March 22, 1999

The scandal coming to be known as Chinagate is still in the news, and I suspect it will continue to be in the news for sometime. Apparently lax security at the Los Alamos nuclear weapons laboratory may have let China steal America's nuclear secrets.

It also appears that this may just be the tip of the iceberg. Congressman Chris Cox said on ABC's This Week With Sam and Cokie that "this problem is an ongoing problem." He added that, "Our committee believes that not only now, but for the indefinite future, we have serious counterintelligence problems at our national laboratories and elsewhere throughout the government."

As I mentioned in this commentary a few weeks ago, Cox's committee released a 700-page report on Chinese espionage. That report is classified, but portions of the report will be released in about two weeks to the general public. There is every reason to believe that the current news story is but a piece of a larger picture.

Meanwhile many have been critical of the Clinton administration's tardiness in dealing with the problem. Presidential hopeful Pat Buchanan said, "It took just an afternoon to fire an entire travel office of the White House over a false charge. But it took three years to remove someone who allegedly transferred the most vital secrets since the Rosenbergs." By the way, the Rosenbergs were put to death in the electric chair. Suspected spy Wen Ho Lee has merely been fired.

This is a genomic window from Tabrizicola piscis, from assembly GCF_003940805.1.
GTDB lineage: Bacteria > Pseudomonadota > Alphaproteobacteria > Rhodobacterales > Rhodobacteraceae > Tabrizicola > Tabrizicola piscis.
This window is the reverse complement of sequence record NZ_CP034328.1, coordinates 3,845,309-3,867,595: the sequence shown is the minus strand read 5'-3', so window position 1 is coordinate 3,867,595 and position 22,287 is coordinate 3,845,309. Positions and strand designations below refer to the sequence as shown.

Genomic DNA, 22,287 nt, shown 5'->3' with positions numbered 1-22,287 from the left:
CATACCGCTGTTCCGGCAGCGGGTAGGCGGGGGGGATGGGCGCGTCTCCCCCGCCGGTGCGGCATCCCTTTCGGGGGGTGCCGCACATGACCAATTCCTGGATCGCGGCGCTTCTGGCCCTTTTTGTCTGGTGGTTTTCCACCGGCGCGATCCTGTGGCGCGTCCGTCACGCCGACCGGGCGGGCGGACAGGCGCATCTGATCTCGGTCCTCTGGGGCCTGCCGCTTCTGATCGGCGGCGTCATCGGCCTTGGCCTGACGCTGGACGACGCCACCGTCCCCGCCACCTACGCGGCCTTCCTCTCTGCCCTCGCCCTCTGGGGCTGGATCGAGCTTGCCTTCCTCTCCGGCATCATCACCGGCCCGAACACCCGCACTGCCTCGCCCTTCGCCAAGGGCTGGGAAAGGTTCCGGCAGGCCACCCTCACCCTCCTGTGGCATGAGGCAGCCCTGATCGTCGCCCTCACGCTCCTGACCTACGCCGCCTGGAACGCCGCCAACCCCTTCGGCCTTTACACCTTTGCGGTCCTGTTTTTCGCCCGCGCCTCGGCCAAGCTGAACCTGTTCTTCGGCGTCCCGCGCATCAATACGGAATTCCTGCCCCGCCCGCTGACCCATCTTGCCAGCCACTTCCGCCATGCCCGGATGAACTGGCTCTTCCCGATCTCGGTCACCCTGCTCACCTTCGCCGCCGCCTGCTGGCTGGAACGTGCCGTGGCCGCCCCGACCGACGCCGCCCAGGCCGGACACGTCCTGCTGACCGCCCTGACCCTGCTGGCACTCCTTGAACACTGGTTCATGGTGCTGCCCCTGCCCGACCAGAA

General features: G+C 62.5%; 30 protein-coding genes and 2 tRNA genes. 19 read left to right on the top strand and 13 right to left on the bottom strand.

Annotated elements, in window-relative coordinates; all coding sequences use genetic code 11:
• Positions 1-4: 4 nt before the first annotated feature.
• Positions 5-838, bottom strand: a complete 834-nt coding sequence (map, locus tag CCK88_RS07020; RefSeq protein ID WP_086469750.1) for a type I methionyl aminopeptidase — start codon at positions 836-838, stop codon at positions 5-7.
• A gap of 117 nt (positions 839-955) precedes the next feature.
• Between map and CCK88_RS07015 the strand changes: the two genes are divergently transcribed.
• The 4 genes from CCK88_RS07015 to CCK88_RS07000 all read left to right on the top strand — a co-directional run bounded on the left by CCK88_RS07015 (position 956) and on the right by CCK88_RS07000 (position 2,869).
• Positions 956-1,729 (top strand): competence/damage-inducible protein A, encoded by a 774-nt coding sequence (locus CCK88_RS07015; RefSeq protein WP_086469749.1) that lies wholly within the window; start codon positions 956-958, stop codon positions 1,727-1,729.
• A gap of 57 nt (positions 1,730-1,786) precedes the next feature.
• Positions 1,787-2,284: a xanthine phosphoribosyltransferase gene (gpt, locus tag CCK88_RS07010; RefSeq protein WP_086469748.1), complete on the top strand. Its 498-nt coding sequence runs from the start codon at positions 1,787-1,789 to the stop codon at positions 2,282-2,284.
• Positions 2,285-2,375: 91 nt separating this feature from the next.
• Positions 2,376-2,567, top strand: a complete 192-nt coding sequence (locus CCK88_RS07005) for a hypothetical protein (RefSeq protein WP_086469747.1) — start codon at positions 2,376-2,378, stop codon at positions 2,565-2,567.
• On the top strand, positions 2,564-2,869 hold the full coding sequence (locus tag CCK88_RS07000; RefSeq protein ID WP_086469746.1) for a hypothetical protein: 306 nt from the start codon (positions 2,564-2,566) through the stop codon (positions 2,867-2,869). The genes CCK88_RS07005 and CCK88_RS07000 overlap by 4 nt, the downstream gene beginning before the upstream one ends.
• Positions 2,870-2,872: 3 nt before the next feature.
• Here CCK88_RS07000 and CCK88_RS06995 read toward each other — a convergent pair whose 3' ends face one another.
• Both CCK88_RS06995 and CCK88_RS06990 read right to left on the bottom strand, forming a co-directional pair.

The Cox report along with these recent allegations should concern both political parties. Even the top Democrat on the Cox committee, Representative Norm Dicks agreed that Chinese spying is "very serious, very significant." The Chinagate scandal should serve to remind us that Chinese nuclear espionage is alive and well in the United States.

I'm Kerby Anderson of Probe Ministries, and that's my opinion.